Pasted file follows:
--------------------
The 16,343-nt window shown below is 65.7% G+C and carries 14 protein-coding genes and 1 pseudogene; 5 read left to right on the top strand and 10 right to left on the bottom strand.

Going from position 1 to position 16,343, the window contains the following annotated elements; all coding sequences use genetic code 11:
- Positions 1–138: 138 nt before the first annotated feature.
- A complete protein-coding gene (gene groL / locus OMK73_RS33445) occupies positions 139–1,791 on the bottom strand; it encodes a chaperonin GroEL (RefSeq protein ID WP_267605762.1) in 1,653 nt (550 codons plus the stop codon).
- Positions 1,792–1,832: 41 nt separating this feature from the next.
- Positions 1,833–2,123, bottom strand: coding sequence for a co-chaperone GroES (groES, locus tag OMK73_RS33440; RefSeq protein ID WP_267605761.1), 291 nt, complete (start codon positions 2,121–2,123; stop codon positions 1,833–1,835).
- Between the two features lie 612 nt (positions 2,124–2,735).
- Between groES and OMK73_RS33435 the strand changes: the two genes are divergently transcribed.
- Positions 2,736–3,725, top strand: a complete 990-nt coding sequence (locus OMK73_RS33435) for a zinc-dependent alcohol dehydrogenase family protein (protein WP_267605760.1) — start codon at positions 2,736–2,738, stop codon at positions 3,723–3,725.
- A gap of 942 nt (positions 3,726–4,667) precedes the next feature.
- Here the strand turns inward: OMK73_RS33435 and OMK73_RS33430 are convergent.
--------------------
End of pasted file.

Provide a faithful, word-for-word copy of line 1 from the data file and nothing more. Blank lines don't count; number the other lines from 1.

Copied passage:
The 16,343-nt window shown below is 65.7% G+C and carries 14 protein-coding genes and 1 pseudogene; 5 read left to right on the top strand and 10 right to left on the bottom strand.